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Hm, kind of an even darker version of "Will the Real Martian Please Stand Up?" in some ways, this one. Some gorgeous scenery shots throughout-loved the Northern Lights in the background, too.

Also really liked Yeun as the mysterious traveler. He was clearly having a lot of fun making his character as eerie and unsettling as possible (also, that hat and suit were working on him). And I liked the tension between Pendleton and Yuka throughout as well. 

I do still think some of these stories could be cut down to more of a half hour length, though. 

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For sure they need to be cut down to a half hour. Room 104 does fine with that length. It's more than enough time to tell a story, if you can write it well.

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15 hours ago, Starchild said:

For sure they need to be cut down to a half hour. Room 104 does fine with that length. It's more than enough time to tell a story, if you can write it well.

Agreed, so far all 4 episodes would have been vastly improved by condensing into a half hour format.

So was A Traveler also from the future ?  A future alien. Because there was one remark about being at this place at this time.

When was this supposed to take place ?  Because A Traveler's driver's license was set to expire on Oct. 21, 2017, and Yuka didn't seem to think that was out of sorts.

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To be honest I found this episode confusing. Was the sheriff guilty of passing information to Russians or was that just a story made up by this alien? Were the Russians part of this at all? What was the point of the aliens engaging with this town at all? Did they need the power cut off to the listening post but didn't know how to find the shed? Did they think that by sending him out there he'd shut down the power? Why?

Confused.

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I agree with everyone who believes this episode could have used a good pruning. 

Were Yuka and her brother (other Native Alaskans?) sleeper agents destined to work for The Traveler and his kind? Several times they discuss how they are different from the white inhabitants but sometimes it seemed to go beyond just race. Well after it's clear Traveler is an alien, he says that she knew who he was. Traveler's last words to her are about ships entering the mesosphere, which would only make sense if you accept space flight. And her brother definitely knew he was an alien and regime change was on the way. 

Was Yuka's brother's story about their people walking on the Northern Lights true? (Or at least as true as a Christian might believe in Christmas.)

Was the captain the equivalent of the three armed alien from "Will the Real Martian Please Stand Up?"" Unaware that another group of aliens is about to invade? (Which makes Traveler's hat a nice nod to the original.) I'm thinking he's not an alien, just a descendant of the original alien invaders.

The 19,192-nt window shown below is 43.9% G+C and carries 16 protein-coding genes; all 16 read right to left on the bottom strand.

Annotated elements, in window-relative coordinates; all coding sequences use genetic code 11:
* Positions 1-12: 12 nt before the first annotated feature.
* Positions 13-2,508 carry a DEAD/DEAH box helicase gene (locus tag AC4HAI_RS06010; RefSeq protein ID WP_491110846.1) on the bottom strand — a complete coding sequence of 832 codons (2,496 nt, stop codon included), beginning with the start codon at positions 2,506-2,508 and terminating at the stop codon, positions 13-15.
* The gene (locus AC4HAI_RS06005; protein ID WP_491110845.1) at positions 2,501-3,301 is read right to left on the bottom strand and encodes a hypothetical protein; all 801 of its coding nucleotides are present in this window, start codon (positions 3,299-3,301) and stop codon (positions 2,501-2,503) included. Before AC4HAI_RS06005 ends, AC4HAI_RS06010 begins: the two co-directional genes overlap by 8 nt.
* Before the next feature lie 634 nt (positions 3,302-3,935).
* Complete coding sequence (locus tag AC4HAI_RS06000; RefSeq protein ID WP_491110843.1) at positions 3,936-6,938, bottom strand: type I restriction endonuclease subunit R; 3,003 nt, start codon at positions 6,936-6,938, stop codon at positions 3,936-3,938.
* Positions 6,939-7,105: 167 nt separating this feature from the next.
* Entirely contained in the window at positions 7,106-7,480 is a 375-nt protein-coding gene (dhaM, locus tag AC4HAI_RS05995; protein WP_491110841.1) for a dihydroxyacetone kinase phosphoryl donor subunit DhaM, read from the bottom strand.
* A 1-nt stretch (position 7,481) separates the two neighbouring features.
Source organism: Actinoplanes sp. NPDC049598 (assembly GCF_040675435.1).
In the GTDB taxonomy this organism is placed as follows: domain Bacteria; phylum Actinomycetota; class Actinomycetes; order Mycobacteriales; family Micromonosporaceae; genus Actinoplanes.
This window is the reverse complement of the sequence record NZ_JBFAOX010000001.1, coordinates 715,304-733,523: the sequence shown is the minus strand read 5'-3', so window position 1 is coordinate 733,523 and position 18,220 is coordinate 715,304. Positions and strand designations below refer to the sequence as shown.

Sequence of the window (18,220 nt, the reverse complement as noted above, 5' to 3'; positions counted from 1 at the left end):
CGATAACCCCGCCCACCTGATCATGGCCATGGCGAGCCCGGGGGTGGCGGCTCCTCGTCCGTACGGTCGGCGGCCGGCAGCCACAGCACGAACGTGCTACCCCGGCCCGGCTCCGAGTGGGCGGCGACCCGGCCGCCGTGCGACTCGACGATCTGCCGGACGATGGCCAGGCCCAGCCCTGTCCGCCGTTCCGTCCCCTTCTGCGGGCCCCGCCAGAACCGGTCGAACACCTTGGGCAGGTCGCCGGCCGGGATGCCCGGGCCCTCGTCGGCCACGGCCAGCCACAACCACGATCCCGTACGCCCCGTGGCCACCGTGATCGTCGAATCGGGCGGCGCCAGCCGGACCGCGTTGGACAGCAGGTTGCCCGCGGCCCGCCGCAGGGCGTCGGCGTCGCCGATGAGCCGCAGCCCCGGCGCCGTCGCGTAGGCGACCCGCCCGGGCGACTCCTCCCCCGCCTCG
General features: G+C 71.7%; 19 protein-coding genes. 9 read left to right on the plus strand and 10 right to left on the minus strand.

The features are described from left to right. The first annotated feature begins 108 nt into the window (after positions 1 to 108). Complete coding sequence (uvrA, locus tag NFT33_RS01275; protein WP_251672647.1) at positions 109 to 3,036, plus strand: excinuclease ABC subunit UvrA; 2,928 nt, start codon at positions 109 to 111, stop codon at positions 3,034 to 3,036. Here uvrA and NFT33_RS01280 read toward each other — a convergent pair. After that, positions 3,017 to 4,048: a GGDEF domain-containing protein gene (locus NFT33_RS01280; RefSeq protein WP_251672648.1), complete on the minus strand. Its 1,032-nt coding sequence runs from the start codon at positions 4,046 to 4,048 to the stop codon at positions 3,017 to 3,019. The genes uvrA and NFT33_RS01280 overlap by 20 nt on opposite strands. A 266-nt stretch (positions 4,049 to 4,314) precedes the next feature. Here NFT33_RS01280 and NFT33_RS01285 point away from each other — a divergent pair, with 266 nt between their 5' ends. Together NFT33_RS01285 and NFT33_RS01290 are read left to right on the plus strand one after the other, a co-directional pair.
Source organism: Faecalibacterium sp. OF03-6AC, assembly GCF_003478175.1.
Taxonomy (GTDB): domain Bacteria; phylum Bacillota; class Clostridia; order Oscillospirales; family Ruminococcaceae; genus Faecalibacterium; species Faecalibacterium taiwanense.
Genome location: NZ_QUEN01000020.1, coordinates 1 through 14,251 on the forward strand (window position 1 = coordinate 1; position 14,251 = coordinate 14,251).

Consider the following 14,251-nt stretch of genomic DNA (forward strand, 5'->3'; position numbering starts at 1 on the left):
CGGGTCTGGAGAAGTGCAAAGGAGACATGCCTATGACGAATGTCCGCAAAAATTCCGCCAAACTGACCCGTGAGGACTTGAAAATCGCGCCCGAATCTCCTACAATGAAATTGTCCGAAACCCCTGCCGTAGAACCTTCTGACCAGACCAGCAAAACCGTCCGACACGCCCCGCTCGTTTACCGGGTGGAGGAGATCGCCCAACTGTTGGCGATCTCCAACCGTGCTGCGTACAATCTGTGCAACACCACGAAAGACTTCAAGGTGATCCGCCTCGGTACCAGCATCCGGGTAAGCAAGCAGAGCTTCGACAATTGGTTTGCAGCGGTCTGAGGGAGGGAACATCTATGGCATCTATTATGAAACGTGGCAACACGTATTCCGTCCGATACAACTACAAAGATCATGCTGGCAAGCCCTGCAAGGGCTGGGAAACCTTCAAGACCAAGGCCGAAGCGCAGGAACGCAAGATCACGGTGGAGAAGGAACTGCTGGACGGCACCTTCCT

Yuka's brother sure seemed calm in the end. I would have been like.

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Man, this show has been TERRIBLE.  A real disappointment.  While the length of the episodes is hurting it (the openings in particular take far too much time), it's the story quality that hurts it the most.  I expected better from Jordan Peele after seeing Get Out and Us.

I saw this as a reimagining of The Martians are Due on Maple Street.  The 2002 Twilight Zone did a remake of it.  It was nowhere near as good as the first one but did have a good contemporary twist at the end.  A Traveler didn't even have that.  Very poor effort.

Steven Yuen was good.  Greg Kinnear is always good but it was hard for me to take his character seriously when he didn't even seem that bothered by the idea of a total stranger breaking into his jail cell.  Seriously, that would have raised hell with a county sheriff, let alone the head of a station trooper station.  Especially when he went on and on about how important their job was to support the satellite base and Traveler told him he had unknown Russian technology. 

I don't know what the hell storyline they were trying to go with Yuka's character.

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The point was pretty much given to us by A. Traveler.  You tell somebody what they want to believe and they’ll buy anything.  There were no Russians involved.  This was an alien invasion of a town full of doofuses.  They didn’t know where the power station was, so they had to get the trooper to lead them to it.  And, if you don’t think people can be duped by stories about YouTube fame, you haven’t been paying attention to social media.